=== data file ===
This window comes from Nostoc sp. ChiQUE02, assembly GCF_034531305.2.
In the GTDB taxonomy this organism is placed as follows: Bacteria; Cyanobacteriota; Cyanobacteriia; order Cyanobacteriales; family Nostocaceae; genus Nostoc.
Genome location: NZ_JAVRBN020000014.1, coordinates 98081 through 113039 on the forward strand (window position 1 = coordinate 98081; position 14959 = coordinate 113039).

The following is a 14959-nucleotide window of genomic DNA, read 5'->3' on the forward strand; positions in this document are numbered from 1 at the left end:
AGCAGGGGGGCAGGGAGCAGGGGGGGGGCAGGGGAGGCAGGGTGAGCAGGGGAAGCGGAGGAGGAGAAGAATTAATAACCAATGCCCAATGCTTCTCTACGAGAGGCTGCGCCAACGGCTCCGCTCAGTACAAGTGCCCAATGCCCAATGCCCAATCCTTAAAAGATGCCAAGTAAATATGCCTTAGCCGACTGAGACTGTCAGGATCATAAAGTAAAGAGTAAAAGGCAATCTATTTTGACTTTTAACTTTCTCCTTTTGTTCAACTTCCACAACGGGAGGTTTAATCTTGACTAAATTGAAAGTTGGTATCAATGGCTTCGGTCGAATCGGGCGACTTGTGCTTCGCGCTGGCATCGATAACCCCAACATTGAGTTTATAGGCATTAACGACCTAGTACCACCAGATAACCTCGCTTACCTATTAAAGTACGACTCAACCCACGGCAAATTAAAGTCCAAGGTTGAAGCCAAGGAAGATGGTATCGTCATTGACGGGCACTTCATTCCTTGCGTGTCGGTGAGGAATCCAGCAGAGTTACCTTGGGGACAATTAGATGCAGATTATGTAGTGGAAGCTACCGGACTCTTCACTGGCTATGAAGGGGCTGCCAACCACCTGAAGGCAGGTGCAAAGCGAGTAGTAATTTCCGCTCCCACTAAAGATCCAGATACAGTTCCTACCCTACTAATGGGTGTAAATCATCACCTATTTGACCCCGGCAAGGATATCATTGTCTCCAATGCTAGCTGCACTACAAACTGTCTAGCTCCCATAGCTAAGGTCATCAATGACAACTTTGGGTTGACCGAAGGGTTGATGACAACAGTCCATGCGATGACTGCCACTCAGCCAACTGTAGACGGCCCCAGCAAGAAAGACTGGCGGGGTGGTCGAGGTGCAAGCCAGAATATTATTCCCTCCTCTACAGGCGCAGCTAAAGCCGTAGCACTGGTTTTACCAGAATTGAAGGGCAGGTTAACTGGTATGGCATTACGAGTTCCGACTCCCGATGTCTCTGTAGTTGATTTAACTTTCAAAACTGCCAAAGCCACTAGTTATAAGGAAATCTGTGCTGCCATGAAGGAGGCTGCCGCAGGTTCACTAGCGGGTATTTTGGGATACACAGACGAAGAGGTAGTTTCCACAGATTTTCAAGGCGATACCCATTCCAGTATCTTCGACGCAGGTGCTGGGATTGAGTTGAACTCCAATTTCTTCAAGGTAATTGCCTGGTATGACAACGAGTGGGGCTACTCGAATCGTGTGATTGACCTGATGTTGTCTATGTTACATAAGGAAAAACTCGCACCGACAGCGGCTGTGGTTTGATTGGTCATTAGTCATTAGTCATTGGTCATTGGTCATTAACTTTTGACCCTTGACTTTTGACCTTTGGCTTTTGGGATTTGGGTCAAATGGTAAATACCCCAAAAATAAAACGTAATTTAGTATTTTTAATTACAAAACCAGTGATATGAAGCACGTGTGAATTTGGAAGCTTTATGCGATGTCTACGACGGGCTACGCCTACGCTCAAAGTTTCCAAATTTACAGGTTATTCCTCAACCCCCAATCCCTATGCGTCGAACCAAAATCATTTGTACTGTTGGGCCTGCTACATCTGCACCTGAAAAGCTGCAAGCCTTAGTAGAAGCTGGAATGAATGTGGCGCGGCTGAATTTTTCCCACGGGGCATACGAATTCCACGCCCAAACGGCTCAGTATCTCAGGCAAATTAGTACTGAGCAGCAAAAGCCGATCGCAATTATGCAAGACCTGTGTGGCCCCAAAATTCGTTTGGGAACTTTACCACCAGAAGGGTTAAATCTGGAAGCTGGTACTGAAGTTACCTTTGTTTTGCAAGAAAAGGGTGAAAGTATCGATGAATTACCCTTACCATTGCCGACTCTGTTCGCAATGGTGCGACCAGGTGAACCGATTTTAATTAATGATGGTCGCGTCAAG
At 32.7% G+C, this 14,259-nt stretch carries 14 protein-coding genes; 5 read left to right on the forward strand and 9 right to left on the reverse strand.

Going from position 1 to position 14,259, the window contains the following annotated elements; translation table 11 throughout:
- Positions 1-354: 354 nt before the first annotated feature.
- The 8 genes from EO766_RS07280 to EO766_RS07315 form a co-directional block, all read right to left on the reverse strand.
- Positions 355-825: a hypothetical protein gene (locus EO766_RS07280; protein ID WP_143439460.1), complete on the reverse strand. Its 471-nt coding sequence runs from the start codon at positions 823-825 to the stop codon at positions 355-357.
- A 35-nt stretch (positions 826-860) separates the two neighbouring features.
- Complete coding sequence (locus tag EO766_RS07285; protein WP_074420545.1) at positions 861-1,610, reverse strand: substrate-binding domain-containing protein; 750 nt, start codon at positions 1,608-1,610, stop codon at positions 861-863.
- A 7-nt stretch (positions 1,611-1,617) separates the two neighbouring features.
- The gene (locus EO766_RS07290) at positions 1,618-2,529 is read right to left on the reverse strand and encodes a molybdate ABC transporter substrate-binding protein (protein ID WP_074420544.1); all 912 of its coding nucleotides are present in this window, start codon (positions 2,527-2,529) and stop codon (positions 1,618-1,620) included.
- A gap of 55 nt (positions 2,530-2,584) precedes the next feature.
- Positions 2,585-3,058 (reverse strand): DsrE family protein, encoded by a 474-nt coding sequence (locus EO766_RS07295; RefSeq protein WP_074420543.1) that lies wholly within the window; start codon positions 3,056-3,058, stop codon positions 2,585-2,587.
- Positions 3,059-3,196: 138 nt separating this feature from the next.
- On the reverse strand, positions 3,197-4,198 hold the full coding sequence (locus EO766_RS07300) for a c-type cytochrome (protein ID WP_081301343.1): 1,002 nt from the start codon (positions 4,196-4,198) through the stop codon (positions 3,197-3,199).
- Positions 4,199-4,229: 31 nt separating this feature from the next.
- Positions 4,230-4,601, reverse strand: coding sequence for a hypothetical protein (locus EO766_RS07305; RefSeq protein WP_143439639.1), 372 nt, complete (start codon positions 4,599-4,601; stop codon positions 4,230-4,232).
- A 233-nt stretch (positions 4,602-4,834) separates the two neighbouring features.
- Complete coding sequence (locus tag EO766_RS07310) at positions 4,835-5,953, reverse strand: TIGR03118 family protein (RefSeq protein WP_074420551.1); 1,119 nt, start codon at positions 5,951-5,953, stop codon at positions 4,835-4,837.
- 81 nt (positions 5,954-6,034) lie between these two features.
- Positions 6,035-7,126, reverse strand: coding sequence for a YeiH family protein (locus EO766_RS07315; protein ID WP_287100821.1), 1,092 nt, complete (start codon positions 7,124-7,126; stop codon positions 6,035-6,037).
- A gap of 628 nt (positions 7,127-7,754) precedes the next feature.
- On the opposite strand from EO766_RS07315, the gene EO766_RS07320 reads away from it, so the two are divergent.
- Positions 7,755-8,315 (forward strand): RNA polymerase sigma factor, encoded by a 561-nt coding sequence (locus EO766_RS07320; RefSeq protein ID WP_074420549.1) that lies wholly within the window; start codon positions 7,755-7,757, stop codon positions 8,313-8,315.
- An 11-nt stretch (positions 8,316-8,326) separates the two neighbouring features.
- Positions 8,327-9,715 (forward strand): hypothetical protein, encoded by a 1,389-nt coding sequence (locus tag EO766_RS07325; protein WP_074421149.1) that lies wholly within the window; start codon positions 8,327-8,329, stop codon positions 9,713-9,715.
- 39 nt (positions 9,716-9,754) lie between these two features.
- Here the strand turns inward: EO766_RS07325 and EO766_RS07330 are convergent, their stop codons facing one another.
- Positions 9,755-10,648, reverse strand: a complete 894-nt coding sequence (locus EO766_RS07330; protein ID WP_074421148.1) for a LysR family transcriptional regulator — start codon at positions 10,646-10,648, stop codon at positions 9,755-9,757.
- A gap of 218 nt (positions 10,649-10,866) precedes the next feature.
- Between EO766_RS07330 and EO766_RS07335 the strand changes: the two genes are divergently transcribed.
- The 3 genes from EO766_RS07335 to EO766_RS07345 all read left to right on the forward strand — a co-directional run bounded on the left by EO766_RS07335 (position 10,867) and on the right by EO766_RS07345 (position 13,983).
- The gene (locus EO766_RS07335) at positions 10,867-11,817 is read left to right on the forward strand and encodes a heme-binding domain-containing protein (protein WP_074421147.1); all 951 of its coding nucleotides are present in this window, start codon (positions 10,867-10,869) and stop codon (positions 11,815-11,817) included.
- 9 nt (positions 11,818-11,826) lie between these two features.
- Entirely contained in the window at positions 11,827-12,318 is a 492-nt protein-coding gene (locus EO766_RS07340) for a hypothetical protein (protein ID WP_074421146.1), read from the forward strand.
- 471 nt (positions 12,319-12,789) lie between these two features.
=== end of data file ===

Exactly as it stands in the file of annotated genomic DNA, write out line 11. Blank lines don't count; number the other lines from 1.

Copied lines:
- A 35-nt stretch (positions 826-860) separates the two neighbouring features.